Header graphic for print
Global Media and Communications Watch The International Legal Blog for the Tech, Media and Telecoms Industry
Posted in Cybersecurity, e-commerce Zhen FengSuyu Yuan

China: Three Cyberspace Courts now online and open for business

On 9 August and 28 September 2018, the new Cyberspace Courts in Beijing and Guangzhou were officially opened. These new specialised courts, along with their equivalent one that was formed in Hangzhou in August 2017, are meant to tackle the quickly swelling stream of internet-related court procedures in China. The establishment of these specialised courts is an encouraging step for the Chinese internet sector as well as for IP owners: it promises a more flexible procedure, less bureaucracy in obtaining evidence and higher quality judgments, handed down by specialist judges.

Jurisdiction

The establishment of the two new cyberspace courts fits in with the government’s policy of encouraging and regulating China’s burgeoning e-commerce sector, and comes in the wake of the promulgation of China’s first E-Commerce Law, which will soon enter into force.

The rules on the operation of the Cyberspace Courts are enshrined in the Supreme People’s Court’s Provisions on Several Issues Concerning the Trial of Cases by the Cyberspace Courts, issued on 7 September 2018.

As to territorial jurisdiction, the cyberspace courts have cross-regional jurisdiction over all ‘cyberspace cases’ (see categories below) that have a “genuine connection” (e.g. location of contract, location of damage etc.) with respectively Beijing, Hangzhou and Guangzhou.

As to material jurisdiction, the cyberspace courts will handle a broad variety of cases mainly including:

  1. E-commerce disputes (including purchase contract disputes, product liability disputes, service contract disputes)
  2. Online copyright disputes (including the unlawful dissemination of films, music and other copyrighted works);
  3. Online defamation disputes;
  4. Domain name disputes; and
  5. Online loan contract disputes.
  6. The Higher People’s Courts have the power to further broaden these categories for the cyberspace courts within their jurisdiction.

The cyberspace courts act as Basic People’s Courts. This means that appeals against judgments from the Cyberspace Courts can be brought before the IP Courts, for IP cases such as copyright infringements, or before the Intermediate People’s Courts, for all other cases.

“…the Cyberspace Courts will make use of blockchain technology”

Procedure

The most striking aspect about the Cyberspace Courts are the much more flexible procedural and evidential rules.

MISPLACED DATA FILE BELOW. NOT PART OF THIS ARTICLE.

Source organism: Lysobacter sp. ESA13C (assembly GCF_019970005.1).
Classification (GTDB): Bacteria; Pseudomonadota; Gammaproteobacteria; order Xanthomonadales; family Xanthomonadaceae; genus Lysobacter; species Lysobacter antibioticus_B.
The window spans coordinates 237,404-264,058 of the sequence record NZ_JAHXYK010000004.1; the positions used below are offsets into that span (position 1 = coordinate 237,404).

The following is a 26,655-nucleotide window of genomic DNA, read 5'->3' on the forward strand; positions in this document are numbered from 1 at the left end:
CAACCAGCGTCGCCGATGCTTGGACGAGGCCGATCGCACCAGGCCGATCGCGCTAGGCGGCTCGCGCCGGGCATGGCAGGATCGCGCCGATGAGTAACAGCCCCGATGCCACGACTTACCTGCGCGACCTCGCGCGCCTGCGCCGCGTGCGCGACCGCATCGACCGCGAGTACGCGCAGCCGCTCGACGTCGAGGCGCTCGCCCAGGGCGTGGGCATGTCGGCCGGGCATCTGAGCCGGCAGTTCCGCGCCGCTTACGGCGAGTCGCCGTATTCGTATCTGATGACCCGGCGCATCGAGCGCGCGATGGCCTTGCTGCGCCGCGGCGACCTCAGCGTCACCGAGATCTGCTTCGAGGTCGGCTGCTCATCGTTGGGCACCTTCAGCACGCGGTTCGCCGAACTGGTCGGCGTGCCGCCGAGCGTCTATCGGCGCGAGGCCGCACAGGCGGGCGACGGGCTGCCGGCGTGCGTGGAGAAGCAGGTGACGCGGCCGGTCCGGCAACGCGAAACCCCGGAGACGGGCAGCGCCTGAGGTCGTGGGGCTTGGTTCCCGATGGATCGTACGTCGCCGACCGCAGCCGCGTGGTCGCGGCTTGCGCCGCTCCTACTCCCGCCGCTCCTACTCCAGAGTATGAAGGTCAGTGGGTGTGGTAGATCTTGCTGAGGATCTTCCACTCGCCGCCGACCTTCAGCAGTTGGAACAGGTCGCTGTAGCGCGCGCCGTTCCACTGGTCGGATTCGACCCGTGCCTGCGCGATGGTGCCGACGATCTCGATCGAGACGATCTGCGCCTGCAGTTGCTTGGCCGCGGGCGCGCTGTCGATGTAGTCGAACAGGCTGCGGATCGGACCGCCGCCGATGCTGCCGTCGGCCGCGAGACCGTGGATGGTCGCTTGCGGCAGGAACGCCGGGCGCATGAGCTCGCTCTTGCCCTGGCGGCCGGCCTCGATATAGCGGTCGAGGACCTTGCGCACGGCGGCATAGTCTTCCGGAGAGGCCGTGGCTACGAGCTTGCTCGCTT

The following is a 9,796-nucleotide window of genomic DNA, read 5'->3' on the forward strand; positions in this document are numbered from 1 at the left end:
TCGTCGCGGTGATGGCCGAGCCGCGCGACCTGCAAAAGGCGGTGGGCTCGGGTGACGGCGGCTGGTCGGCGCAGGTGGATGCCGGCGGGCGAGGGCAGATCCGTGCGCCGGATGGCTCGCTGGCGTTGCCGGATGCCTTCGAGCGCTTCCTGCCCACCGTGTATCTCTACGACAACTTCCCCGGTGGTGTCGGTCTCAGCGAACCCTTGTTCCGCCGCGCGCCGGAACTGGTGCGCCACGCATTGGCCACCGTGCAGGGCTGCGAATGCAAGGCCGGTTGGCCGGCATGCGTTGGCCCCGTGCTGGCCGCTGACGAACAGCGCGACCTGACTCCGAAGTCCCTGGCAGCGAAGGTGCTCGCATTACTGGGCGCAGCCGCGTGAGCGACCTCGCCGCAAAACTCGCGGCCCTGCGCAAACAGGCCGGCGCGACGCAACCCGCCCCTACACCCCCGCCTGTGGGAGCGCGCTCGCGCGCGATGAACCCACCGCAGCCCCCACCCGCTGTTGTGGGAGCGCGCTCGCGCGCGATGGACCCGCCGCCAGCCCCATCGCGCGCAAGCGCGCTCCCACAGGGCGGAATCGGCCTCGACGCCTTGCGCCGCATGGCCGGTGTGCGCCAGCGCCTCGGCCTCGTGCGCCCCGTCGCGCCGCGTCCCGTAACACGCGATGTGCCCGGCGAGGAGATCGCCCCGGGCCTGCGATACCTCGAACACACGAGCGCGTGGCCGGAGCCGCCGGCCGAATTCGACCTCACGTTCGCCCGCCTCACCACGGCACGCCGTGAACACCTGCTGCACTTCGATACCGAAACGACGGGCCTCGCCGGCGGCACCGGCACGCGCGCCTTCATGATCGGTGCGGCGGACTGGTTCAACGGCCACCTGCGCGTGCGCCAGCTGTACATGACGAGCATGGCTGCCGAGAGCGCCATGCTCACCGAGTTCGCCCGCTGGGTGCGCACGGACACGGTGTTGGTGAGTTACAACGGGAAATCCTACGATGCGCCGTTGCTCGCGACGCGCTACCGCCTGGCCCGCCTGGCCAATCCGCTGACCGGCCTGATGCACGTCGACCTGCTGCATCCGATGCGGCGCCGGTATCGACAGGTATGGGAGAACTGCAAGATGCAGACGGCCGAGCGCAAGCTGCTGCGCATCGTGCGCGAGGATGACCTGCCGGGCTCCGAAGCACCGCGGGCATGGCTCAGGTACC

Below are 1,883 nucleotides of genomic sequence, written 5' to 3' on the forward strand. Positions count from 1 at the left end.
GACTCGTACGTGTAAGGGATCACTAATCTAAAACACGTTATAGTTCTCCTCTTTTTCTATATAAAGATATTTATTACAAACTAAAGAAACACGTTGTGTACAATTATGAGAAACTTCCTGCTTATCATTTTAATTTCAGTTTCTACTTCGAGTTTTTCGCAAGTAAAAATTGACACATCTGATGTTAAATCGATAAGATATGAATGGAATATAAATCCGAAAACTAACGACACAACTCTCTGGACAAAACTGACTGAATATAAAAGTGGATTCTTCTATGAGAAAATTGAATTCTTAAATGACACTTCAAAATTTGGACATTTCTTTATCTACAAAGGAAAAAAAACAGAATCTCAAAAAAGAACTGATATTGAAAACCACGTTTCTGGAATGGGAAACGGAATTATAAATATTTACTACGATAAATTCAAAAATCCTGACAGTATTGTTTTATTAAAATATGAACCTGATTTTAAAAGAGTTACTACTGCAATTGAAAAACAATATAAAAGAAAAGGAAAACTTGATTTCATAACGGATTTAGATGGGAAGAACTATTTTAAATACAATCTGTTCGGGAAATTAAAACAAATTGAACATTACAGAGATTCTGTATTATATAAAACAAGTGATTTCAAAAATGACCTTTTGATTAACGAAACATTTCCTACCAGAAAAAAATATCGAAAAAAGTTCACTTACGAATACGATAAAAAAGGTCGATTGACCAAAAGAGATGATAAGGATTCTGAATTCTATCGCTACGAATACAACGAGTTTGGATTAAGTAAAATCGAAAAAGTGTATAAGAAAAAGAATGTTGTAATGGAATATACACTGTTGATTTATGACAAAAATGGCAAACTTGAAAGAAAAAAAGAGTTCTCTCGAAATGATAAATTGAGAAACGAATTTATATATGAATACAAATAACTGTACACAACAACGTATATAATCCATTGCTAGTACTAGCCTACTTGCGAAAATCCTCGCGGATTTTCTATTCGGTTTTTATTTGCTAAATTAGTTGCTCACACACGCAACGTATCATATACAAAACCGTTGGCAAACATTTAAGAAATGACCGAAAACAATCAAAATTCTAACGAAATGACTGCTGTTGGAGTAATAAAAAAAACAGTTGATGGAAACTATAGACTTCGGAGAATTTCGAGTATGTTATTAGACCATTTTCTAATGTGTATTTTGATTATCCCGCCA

The whole procedure, from the case filing until the publication of the judgment, takes place online except in cases where off-line hearing is necessary. Online video-conference hearings are permissible. Procedural steps such as case filing and acceptance, evidence exchange, court hearings, service of judgments etc. can be conducted online through the courts’ online litigation platform.

To this end, the Cyberspace Courts will make use of blockchain technology. According to a recent announcement by the Hangzhou Cybersecurity Court, the judicial blockchain system is composed of three layers. The first layer is the core blockchain software, which allows users to keep record of electronic data, the second layer is a chain that offers reliable services like real-name authentication, electronic signatures, time stamps and data access, while the third layer will be blockchain applications run by a judicial alliance of notaries, judicial examination centers and courts.

Another innovation by the newly established Cyberspace Courts are the relaxed evidential rules. Evidence, the authenticity of which can be proven through reliable technological means, such as electronic signatures, electronic time stamps, blockchain etc. will no longer need to be notarized (and potentially also authenticated by a Chinese consulate for evidence gathered abroad), as would be the case in a normal court proceeding. This would mean a substantial reduction in time and costs spent by parties in cyberspace procedures.

Conclusion

The establishment of the specialised Cyberspace Courts is hailed by the industry as a big step forward, and the Cybersecurity Courts are expected to become popular litigation venues.

As an illustration, on its first day of operations, the Beijing Cyberspace Court already received over 200 new cases. The first case it officially accepted is a high-profile copyright infringement case, filed by a video-sharing company against a large content provider, claiming damages of over CNY 1 m (app. USD 150,000).

It is particularly hoped that the Cyberspace Courts may bring the same professionalism to internet-related litigation as the specialized IP Courts did with IP litigation in China. The new courts are also welcomed for their simplified procedures and reduction of red tape in the face of the ever-increasing caseload of internet-related cases in China.